March 30: The Russian hospital ship the Portugal is sunk by a torpedo fired by the U-boat U-33.
April 20: Russian troops arrive in Marseilles, destined to help the French on the Western Front.
April 29: A five-month siege at Kut-al-Amara in Mesopotamia ends as 13,000 near-starving British and Indian soldiers surrender to the besieging Turkish army.
May 16: Universal conscription is introduced in Britain, requiring most men between 19 and 40 to register for military service.
May 31: At the Battle of Jutland, the fleets of the British and German navies clash with the loss of 14 British and 11 German ships. Although both sides claimed victory, the result was that the Royal Navy maintained its dominance to the North Sea and its blockade of Germany was not lifted.
June 4: Russian General Brusilov launches an offensive against Austro-Hungarian troops, forcing the Germans to move troops away from the Western Front to help their ally.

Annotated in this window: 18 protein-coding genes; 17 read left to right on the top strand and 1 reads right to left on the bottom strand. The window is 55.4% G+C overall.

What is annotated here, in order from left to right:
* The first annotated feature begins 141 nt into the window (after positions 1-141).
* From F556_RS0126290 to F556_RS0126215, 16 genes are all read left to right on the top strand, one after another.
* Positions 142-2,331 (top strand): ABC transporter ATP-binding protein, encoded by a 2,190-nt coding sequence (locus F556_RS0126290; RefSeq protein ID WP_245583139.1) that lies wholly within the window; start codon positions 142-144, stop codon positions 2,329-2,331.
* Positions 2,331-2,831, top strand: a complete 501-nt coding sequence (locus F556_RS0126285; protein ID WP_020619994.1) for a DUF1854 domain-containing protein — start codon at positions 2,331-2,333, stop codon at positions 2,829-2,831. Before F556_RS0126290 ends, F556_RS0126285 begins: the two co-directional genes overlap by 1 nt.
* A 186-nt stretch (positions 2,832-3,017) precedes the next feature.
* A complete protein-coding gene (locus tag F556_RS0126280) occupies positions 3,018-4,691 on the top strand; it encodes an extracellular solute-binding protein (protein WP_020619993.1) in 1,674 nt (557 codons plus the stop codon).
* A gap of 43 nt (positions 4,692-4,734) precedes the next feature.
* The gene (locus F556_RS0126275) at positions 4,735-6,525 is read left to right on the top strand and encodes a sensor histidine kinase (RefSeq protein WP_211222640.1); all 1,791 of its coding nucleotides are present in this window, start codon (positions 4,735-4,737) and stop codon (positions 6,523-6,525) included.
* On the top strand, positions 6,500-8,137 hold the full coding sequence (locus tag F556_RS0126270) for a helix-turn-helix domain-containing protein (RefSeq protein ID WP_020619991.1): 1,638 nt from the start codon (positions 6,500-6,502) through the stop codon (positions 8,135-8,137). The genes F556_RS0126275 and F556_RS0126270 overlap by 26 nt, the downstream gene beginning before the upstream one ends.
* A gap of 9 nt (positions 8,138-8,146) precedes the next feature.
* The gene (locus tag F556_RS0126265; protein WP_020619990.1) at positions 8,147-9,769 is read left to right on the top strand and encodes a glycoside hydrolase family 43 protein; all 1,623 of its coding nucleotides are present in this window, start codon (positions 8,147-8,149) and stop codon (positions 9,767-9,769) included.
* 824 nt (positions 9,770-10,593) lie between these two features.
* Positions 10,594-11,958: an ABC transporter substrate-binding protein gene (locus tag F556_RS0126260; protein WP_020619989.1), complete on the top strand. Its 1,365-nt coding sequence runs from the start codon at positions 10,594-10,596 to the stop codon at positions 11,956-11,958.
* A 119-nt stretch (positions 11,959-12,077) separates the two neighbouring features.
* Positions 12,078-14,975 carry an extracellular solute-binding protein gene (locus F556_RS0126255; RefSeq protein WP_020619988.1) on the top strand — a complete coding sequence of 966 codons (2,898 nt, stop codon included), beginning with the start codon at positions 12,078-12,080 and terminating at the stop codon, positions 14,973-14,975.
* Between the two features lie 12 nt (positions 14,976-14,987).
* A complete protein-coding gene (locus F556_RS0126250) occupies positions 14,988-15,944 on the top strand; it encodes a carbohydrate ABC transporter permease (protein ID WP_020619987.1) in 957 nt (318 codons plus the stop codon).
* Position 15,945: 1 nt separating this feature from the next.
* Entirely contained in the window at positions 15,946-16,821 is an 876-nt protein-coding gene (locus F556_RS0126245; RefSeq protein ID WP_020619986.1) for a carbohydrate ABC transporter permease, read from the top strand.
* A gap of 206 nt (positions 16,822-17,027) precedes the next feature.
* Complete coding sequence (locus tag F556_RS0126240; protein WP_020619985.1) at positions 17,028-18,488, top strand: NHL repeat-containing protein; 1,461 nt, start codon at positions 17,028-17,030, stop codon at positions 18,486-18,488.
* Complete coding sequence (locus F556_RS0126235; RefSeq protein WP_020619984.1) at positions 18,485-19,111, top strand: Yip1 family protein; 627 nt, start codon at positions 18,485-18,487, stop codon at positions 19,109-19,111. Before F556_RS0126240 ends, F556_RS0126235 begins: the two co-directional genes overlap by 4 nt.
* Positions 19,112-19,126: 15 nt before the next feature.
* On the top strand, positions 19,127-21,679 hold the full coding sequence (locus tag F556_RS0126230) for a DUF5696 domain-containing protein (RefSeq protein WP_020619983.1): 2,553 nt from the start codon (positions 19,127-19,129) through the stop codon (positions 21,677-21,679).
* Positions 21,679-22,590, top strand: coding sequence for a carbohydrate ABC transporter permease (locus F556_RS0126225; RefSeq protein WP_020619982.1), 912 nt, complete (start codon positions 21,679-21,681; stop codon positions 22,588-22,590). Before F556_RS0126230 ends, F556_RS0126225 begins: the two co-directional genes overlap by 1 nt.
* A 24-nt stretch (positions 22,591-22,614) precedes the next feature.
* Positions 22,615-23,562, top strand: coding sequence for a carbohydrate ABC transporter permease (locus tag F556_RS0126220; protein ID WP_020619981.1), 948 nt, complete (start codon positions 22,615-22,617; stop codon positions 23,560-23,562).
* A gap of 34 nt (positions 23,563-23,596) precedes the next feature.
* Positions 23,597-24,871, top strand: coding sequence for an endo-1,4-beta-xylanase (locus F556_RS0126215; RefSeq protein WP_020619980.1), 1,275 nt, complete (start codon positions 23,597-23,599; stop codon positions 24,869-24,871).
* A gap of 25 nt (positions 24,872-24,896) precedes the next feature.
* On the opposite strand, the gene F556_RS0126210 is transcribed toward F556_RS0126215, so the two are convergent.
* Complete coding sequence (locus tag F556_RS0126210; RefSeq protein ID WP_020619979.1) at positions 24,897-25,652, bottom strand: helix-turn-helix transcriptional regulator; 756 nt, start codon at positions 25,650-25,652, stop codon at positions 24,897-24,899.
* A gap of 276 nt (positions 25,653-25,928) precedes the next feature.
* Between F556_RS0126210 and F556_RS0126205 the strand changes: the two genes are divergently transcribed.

July 1: The first day of the Battle of the Somme sees 18,800 British soldiers killed, the worst death toll in the nation’s military history. The battle was to last until November, with only slight gains for the British and French.
July 30: In the United States, the Black Tom munitions plant in New Jersey, producing ammunition for British and French forces, explodes. The force of the blast even damages the Statue of Liberty. German sabotage was blamed.
August 27: Romania declares war on the Central Powers and launches an invasion of Austria-Hungary.
August 28: Italy, already at war with Austria-Hungary, declares war on Germany.
September 1: A combined force of German, Turkish and Bulgarian troops invades Romania.